What Is An American Car?
“Be American, Buy American.” That was a popular bumper sticker from not all that long ago. The Big Three’s dominance of the American car buying market had slipped dramatically to Japanese imports, the Japanese economy looked like a juggernaut threatening the stability of our own economy, and the patriotic cry was to support American industry by buying American cars. Of course, it was easy to make the distinction then; If it was from Ford, GM, or Chrysler it was an American car. Everything else was an import.
The jingoism has died down appreciably since, probably because it’s almost impossible to define what indeed an “American” car is. The line has blurred nearly completely. Let’s take a little quiz. You can probably guess the answer in advance, but it will provoke some thought.
Sedan A is built in the USA, with 80% of its parts sourced from the US and Canada, including its engine.
Sedan B is built in Mexico, with only 30% of its parts sourced from US/Canada, and its engine is also built in Mexico.
Which is the “American” car? Without the badges, you’d have to say Sedan A.
Well, Sedan A is the 2012 Honda Accord, and Sedan B is the 2012 Ford Fusion. So is the Ford really the American car? Sure, the final profit margin garnered with the sale of each car goes to the account of a company in Detroit, but what of the secondary economies along the way? When you buy the Honda, American auto workers are getting paid to build, American suppliers are getting paid for their parts, and tax dollars are going to local economies before a single dime goes to Japan. Which is more patriotic? We’ll leave that judgement to you.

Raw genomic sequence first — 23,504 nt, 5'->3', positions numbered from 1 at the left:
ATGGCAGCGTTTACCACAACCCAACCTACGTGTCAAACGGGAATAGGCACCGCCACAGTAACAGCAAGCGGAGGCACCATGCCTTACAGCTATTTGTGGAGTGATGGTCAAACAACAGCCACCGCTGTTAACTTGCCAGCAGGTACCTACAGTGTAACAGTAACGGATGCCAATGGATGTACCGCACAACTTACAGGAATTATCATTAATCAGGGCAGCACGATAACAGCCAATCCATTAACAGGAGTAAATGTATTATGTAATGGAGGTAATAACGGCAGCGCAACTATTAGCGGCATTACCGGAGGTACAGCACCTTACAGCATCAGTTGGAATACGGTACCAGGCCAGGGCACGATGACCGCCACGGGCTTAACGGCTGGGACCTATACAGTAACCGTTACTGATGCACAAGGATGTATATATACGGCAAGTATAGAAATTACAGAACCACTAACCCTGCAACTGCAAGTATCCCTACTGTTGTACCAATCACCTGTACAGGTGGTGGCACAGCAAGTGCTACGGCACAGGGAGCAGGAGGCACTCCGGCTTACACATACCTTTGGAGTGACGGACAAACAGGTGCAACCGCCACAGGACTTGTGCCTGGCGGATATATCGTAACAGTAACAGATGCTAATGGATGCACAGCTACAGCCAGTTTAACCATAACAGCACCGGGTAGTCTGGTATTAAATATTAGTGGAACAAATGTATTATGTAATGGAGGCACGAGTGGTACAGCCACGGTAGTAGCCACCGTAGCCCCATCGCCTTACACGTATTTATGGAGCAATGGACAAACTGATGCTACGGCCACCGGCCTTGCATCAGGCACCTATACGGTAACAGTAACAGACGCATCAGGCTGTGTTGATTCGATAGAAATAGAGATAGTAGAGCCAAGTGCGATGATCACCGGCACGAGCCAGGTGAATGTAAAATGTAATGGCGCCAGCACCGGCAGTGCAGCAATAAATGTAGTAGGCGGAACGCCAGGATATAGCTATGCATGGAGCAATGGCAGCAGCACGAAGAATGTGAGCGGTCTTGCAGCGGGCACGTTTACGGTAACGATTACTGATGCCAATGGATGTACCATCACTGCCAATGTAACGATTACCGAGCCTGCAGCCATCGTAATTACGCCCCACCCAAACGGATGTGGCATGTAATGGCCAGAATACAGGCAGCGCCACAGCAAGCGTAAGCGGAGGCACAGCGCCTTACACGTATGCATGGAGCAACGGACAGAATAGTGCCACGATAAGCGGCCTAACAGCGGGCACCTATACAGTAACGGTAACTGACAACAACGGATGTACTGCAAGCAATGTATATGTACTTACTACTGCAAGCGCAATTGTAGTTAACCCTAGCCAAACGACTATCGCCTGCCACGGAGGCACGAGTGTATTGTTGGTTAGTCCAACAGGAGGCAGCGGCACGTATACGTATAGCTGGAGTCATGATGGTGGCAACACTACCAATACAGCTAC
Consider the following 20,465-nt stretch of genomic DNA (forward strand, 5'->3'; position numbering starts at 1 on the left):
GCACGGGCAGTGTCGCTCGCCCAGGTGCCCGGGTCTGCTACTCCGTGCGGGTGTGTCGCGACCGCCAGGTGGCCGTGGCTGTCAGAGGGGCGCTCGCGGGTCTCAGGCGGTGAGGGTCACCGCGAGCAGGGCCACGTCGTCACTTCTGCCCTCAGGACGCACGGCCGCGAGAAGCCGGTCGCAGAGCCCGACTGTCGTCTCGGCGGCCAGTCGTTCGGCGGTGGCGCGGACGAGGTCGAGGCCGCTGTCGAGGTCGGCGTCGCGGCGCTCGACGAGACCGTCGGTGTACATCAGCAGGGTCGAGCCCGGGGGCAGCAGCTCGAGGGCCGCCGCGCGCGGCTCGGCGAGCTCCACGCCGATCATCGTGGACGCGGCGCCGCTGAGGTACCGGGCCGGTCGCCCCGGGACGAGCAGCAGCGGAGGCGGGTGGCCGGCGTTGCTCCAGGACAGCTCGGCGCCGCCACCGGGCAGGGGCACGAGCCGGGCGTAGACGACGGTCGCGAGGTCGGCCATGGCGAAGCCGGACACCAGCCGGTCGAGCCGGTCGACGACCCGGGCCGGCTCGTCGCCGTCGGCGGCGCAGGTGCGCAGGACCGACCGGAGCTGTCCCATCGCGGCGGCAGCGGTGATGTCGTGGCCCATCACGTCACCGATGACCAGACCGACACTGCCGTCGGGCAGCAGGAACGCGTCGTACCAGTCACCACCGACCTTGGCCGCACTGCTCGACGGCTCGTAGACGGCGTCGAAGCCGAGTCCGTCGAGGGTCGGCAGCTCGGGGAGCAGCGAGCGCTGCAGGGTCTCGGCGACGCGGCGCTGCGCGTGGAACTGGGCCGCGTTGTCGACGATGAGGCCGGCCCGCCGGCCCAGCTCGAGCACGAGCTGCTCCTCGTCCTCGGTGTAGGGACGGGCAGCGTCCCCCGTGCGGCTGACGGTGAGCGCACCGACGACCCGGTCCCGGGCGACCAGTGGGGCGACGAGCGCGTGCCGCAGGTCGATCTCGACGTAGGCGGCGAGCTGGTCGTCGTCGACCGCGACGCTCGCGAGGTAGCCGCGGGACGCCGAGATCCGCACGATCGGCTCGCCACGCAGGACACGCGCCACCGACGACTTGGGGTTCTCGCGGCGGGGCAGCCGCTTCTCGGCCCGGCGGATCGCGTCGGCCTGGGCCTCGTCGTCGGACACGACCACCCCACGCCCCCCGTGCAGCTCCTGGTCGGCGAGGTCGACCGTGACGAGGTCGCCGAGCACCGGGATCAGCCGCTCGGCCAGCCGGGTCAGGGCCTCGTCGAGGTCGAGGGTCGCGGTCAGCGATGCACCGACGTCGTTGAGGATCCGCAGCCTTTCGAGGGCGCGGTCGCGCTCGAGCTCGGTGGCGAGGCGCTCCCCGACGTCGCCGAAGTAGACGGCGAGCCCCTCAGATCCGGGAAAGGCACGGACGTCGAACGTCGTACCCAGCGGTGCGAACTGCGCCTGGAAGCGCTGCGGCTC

The American Automobile Labeling Act mandates that new car window stickers include the following information:
1. The percentage U.S./Canadian equipment (parts) content;
2. The names of any countries other than the U.S. and Canada which individually contribute 15 percent or more of the equipment content, and the percentage content for each such country (a maximum of two countries);
3. The final assembly point by city and state (where appropriate), and country;
4. The country of origin of the engine;
5. The country of origin of the transmission; and
6. A statement which explains that parts content does not include final assembly (except the engine and transmission), distribution, or other non-parts costs.
If you don’t want to drive from dealership to dealership to figure out which cars are built where, you can download full lists at the National Highway Traffic Safety Administration (NHTSA) site.
Take a look at the top passenger vehicles built in the US, ranked by the percentage of content from US and Canada:
Toyota Avalon: 85%
Toyota Sienna: 80%
Honda Accord: 80%
Honda Crosstour: 80%
Ford Expedition: 80%
Lincoln Navigator: 80%
Surprised that four of the top six are Japanese brands? Where are All-American vehicles like the Chevrolet Impala and Camaro or Dodge Caravan? In Canada, that’s where. The next car on the list is the Chrysler 200 Convertible, made in the US and with 79% local content. But Chrysler is owned by a Fiat, an Italian company. What are we to make of that?
Realistically, Ford and GM are also more than just US companies. With long-standing operations around the globe, including entire product lines unique to other countries, the General and Blue Oval are clearly global entities.
Whatever your patriotic leanings may be on auto buying, start your research at AutoBuying101.com.